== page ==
For your crust, a frozen crust will do in a pinch (check out our taste test here), but for best results, go for homemade. The vodka-based recipe I developed for Cook's Illustrated will do you well (get the complete recipe here), though I've personally moved on to what I believe to be a superior crust in The Food Lab: The Science of Pie Dough.
If apple pie is your bag, check out our guides to picking the best apples, as well as turning those apples into perfect apple pie filling; for a bigger crowd, we think a Cranberry Apple Slab Pie is a better bet.
- Cook's Illustrated's Foolproof Vodka Pie Dough
- The Food Lab's Easy Pie Dough (room temperature)
- Perfect Apple Pie
- Cranberry Apple Slab Pie
- Classic Pumpkin Pie
Keep 'Em Busy With Hors d'Oeuvres!
The best way to keep those annoying relatives out of your way in the kitchen (you know the ones) is to make sure there's plenty of food to be passed around before you sit down to dinner. Some carefully planned hors d'oeuvres that take little work the day-of will keep sticky fingers busy, ensuring that your perfectly roasted potatoes and Brussels sprouts don't get snagged before they make it to the table.
Here's what I had out on the table last year, and yes, we'll offer more options on our Thanksgiving Planning Page in the coming days and weeks:
- A big vegetable platter, along with homemade Green Goddess Dressing, Ranch Dressing, and Chunky Blue Cheese Dip
- Assorted nuts, cheeses, and charcuterie with Red Onion Jam
- Country Ham Biscuits (Oven)
- Great Deviled Eggs
10 DAYS OUT: Double Check Everything
Still got a bit of time on our hands, so relax!
- Follow up on invitations. You can start by cracking a cold one, sitting down at the computer, and emailing your family and guests to confirm who and who won't be there. Is anyone planning on bringing food or drink? Take note and plan your table accordingly.
- Prepare frozen foods in advance. You can do this all the week of, but why not get a jump start? Pie doughs freeze perfectly well, as does the roasted chicken or turkey stock you're going to use for your gravy.
- Check off your equipment list. Do you have all the tools you need to cook all of your dishes? This list of 11 Essential Thanksgiving Tools is a good place to start.
- Get your drink on. Make sure you've got your wine, beer, and whatever ingredients you need to make cocktails handy. Go ahead and open up one of those bottles right now and take a nice long pull. You deserve it. Then shove a cork in it and get back to work. Check out our Thanksgiving Drinks Guide for recommendations to get you started on a list of wines, beers, and cocktails you can serve.
- Last minute planning. Figure out exactly which cooking vessels you'll need for which dish and have them clean and ready. Clear out space in your fridge and get ready, because this coming weekend, the final stretch begins.
- Thaw your turkey at the end of the week. A turkey can take a good few days in the fridge to thaw. You want it to be completely thawed and ready to brine, salt, or air-dry by the Sunday before Thanksgiving, which means that if it's frozen, it needs to be transferred to the bottom rack of the fridge in a tray by Thursday night the week before Thanksgiving.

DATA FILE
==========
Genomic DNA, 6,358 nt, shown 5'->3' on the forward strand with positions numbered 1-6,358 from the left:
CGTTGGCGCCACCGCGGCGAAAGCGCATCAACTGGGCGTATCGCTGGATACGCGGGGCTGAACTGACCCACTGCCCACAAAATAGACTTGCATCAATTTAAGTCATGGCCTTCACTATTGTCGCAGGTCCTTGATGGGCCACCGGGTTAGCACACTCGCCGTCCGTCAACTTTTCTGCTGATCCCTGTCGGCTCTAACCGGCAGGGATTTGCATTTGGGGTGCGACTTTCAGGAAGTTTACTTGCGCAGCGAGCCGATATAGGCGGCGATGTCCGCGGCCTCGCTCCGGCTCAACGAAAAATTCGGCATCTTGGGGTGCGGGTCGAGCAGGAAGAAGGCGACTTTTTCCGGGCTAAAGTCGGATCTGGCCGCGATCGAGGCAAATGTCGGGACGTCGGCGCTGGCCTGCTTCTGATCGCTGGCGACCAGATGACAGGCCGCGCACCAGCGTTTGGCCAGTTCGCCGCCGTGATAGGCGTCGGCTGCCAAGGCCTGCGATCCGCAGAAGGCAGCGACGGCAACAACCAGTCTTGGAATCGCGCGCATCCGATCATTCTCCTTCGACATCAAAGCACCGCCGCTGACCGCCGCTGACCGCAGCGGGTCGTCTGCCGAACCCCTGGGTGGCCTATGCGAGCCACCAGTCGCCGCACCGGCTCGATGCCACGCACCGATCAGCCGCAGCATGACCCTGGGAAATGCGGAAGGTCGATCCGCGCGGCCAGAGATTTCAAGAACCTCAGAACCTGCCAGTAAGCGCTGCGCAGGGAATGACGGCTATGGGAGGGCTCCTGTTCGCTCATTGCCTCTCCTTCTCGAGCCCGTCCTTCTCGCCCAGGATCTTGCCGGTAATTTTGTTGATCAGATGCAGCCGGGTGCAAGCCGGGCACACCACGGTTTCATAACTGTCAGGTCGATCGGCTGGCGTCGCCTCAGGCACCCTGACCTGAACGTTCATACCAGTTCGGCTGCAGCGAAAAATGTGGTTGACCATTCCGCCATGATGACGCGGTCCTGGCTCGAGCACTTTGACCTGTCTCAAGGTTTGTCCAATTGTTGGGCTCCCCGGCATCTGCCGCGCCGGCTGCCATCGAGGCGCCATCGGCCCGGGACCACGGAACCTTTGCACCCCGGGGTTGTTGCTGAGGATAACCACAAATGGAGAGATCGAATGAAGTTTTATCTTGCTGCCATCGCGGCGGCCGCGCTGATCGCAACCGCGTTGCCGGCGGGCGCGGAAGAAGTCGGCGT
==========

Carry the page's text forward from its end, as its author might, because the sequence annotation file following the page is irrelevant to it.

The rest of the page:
ONE WEEK OUT: Take it Day by Day
If you've been following this guide—barring meddling relatives (who can never be accounted for)—there should be no reason whatsoever that the week of Thanksgiving will be anything but smooth sailing. Here's what you gotta do.
Saturday or Sunday
- Shop for remaining ingredients. You can safely buy most of your ingredients now. Onions, carrots, potatoes, celery, sweet potatoes, Brussels sprouts and green beans, squash, even fresh-looking salad greens will last until Thursday provided you store them properly. Check out our Taste Tests for some specific product recommendations. Pick up cheeses and cured meats for an easy, no-prep hors d'oeuvre to serve while you're in the kitchen.
- Have your turkey ready. By Sunday, you should either have your fresh turkey in the fridge ready to brine or salt (if that's in the plans—check out The Truth About Brining here), or your frozen turkey completely thawed.
- If you don't have it frozen, make pie dough. Pie dough freezes very well, so make it today and save it in the freezer until Wednesday when you bake your pies.
- Make soups and dips. Soups and appetizer dips improve with a few days in the fridge, so it's actually better to make them in advance.
- Make the cranberry sauce. Cranberries have natural preservatives that give them an extraordinarily long shelf life. You can even make the sauce the week before if you'd like, using any of our many variations.
If you choose to brine your bird, you should be being doing that today. Large birds can be brined in a cooler filled with water and ice packs (change the ice packs every 12 hours to make sure the water stays cooler than 40°F). Alternatively, do what I do and dry-brine your bird by salting it and leaving it in the fridge, for a similar juiciness-enhancing effect with less fuss and better flavor.
Take the day off! Watch a movie, play with the dog, rake the lawn, or just drink the day away, but don't let things get too out of hand: You'll need all your wits about you for Wednesday and Thursday.
- Get your turkey ready for roasting. This can mean removing it from the brine and allowing it to air-dry overnight in the fridge, rubbing it with herb butter, or separating it into various parts, depending on how you like to cook your bird. Check out our Turkey Talk page for recipe ideas and tips.